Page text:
May 17, 2012: In this photo, youths play with soccer balls in a field that is part of the Athletique Haiti sports program at the northeastern edge of Cite Soleil, in Port-au-Prince, Haiti.AP2012
May 17, 2012: In this photo, youths walk together toward a soccer field in the Cite Soleil shantytown where a stadium may be built in Port-au-Prince, Haiti.
May 17, 2012: In this photo, ex-Haiti soccer star Robert Boby Duval speaks on the sidelines of a soccer field, part of his Athletique Haiti sports program at the northeastern edge of Cite Soleil, in Port-au-Prince, Haiti.AP2012
PORT-AU-PRINCE, Haiti – A local sports hero, a New York real estate developer and a well-known architect are teaming up to build a soccer stadium in Haiti's notorious Cite Soleil, hoping to revive the seaside shantytown known throughout the hemisphere for its extreme poverty and gang battles.
Foreign investors in Haiti have largely directed their efforts at rebuilding from a devastating 2010 earthquake, focusing their funds on Port-au-Prince and the overlapping cities that make up the capital and the country's sleepy coastlines.
But ex-Haiti soccer star Robert "Boby" Duval has masterminded the $5 million stadium project, which he says will address problems that predate the 2010 disaster. Developer Delos LLC and architect Carlos Zapata are working with him on the project in a slum on the outskirts of the capital, full of tin shacks and open sewage canals formerly shunned by investors, avoided by diplomats and at one point considered so dangerous that U.N. peacekeepers would only enter it in armored vehicles.
"Cite Soleil was destroyed way before the earthquake," said Duval. "This stadium is going to clean up Cite Soleil.... and I'm betting on it."
The 12,000-seat stadium will be called the "Phoenix Stadium," referring to hopes that the shantytown will rise up.
The organizers also hope the stadium, scheduled to break ground within six months and due to be built by the end of 2013, will bring an initial 500 jobs and inject commerce into Cite Soleil, where politicians have long gone so far as to pay gang leaders to stir up trouble.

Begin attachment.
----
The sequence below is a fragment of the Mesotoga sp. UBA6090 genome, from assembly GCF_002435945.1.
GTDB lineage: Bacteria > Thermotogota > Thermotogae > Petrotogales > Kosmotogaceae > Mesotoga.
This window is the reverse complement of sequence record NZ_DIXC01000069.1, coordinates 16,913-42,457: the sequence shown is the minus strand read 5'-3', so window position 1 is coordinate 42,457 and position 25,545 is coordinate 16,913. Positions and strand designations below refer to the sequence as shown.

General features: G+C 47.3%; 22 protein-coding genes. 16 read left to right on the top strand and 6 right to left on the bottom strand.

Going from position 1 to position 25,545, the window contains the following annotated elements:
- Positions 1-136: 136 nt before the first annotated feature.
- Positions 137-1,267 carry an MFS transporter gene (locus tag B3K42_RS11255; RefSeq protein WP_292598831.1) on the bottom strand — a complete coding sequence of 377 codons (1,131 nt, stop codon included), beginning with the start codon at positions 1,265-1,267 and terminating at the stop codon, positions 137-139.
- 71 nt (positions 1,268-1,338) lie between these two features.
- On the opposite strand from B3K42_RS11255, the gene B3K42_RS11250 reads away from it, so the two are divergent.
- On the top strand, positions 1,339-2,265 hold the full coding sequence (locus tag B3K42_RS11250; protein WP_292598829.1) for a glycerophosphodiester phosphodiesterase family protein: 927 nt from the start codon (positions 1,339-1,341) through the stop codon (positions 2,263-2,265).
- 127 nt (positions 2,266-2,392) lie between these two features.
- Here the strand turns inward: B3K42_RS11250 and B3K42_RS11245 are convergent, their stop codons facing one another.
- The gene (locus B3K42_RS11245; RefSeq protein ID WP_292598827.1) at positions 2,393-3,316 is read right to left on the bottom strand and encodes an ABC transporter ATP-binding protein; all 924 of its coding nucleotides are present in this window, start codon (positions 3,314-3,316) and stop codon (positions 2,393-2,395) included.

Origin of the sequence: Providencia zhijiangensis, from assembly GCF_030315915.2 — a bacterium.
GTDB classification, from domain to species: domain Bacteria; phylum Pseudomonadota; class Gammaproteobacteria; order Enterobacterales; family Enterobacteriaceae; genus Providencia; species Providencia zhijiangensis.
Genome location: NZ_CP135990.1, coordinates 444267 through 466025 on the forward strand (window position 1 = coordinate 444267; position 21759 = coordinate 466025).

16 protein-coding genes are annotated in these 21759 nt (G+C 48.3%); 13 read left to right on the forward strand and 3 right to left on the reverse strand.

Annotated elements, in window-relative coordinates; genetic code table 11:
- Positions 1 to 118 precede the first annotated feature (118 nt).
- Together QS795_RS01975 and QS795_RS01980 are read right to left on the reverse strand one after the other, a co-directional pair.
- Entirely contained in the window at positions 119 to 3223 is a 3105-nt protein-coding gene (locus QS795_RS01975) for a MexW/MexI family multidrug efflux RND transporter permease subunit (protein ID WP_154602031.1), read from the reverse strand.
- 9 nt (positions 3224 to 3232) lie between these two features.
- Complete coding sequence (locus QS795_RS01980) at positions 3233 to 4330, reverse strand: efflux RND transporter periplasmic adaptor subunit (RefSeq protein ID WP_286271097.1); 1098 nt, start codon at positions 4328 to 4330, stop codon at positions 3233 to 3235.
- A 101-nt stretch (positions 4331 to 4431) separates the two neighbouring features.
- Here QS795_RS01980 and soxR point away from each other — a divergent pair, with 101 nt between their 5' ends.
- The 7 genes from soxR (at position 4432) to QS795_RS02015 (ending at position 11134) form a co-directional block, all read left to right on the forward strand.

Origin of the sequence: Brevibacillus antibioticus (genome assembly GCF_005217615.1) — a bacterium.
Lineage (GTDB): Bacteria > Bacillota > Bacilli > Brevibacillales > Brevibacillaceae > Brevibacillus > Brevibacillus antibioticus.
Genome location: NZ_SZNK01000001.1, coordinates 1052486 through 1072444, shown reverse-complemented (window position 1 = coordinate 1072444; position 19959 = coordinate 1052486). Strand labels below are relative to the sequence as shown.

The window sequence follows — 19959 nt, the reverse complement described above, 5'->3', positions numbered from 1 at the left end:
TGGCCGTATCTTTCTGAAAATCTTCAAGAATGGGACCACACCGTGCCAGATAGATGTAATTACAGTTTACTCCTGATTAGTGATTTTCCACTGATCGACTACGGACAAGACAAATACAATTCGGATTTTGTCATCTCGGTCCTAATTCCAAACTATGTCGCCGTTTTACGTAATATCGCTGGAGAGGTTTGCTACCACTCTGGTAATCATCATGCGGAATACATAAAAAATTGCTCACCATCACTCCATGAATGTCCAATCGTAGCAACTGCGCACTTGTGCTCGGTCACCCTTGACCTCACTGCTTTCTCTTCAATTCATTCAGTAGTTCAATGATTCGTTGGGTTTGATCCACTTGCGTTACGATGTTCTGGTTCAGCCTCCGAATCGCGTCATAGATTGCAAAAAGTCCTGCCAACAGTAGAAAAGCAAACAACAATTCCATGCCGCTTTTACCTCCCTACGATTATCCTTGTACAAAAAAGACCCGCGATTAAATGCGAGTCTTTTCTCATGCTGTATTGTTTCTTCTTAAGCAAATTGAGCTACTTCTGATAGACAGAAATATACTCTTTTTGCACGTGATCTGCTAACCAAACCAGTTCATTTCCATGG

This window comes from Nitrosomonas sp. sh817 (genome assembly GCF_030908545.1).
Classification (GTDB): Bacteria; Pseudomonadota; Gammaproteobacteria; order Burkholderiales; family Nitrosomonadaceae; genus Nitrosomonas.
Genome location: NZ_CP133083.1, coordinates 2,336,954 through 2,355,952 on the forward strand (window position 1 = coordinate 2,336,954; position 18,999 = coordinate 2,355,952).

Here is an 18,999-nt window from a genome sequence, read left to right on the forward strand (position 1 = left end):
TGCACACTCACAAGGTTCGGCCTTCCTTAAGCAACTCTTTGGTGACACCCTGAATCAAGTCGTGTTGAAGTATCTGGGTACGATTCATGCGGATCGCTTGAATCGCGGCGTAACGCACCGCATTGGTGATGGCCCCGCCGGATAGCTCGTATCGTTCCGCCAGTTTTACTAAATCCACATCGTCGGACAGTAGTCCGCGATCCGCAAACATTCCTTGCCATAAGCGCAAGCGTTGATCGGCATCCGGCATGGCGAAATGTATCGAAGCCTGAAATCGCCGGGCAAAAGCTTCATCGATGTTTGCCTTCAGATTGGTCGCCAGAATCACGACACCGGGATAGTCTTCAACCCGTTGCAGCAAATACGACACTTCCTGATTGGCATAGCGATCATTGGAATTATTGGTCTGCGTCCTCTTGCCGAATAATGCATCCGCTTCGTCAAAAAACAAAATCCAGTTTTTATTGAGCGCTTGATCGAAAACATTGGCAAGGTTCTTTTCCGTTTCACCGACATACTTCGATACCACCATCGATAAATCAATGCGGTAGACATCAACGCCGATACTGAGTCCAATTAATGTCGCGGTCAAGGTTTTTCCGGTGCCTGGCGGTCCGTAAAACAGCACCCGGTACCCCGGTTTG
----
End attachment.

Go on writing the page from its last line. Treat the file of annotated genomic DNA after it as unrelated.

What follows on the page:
The arena will also host concerts and serve as a cultural center to foster a sense of community.
Duval said it will also serve as the home to a new soccer league for some 350 players, independent of the Haitian Federation of Soccer.
For the past 18 years, Duval has run the L'Athletique D'Haiti sports program from a field at the northeastern edge of Cite Soleil, giving some of Haiti's poorest children life skills through sports. Some 2,000 youths participate in the program, which has been featured along with Duval in Sports Illustrated and ESPN.
Duval said the introduction of a second soccer division will raise the quality of Haiti's national league while providing a future for his budding professionals.
"Let me do my own thing so my kids can make some money," Duval said at his nonprofit sports academy.
Federation officials didn't return calls seeking comment.
The current league and smaller clubs play their home games at the only official stadium in Haiti's capital, the Stade Sylvio Castor in downtown Port-au-Prince. Until last summer, Its parking lot was used as a makeshift settlement for several hundred people displaced by the earthquake until city authorities paid some of them to leave even if they had no place to go. League organizers wanted to reclaim the stadium to resume matches.
The bulk of the new stadium's financing will be provided by Delos, corporations and individual donors. The land, 12 acres in all, was donated by a banker, Duval said.
On a recent Thursday morning, dozens of youths sprinted across several adjacent fields in pursuit of a soccer ball at L'Athletique D'Haiti. Just outside the cinderblock wall, a police officer waved cars past a checkpoint, his face masked so that gang leaders wouldn't recognize him.
"I can't wait for the day that the (stadium) arrives," 17-year-old student Jean-Gilles Fritznel said as he leaned against a goal post. "I will have a hard time sleeping the night before, waiting for the sunlight to see it."
The director of a neighborhood youth program welcomed Duval's project and hopes it will change the culture of violence in the shanty.
"Soccer players will be role models," said 38-year-old Olerch Alexis. "The youths will want to play soccer instead of pick up guns."
That such an ambitious project hasn't happened before in Cite Soleil is "mind-boggling," said Morad Fareed, Delos LLC's co-founder and managing partner.
The architectural plans for the stadium are still in the works, but Zapata said he wants to build the facility with left-over rubble from the quake. The site, on the northern side of Cite Soleil along a thoroughfare named Route Neuf, is filled with piles of rubble and gravel that Duval had trucked in to build the stadium.
"We want to use what exists," Zapata, who designed the renovation of Soldier Field in Chicago, said by telephone from his firm in New York. "We don't want to import everything from another country."
Despite Cite Soleil's international reputation as a no-go zone, Duval said he's confident that soccer enthusiasts will be willing to venture there for matches.
"I'm not interested in having it in any place other than Cite Soleil," Duval said.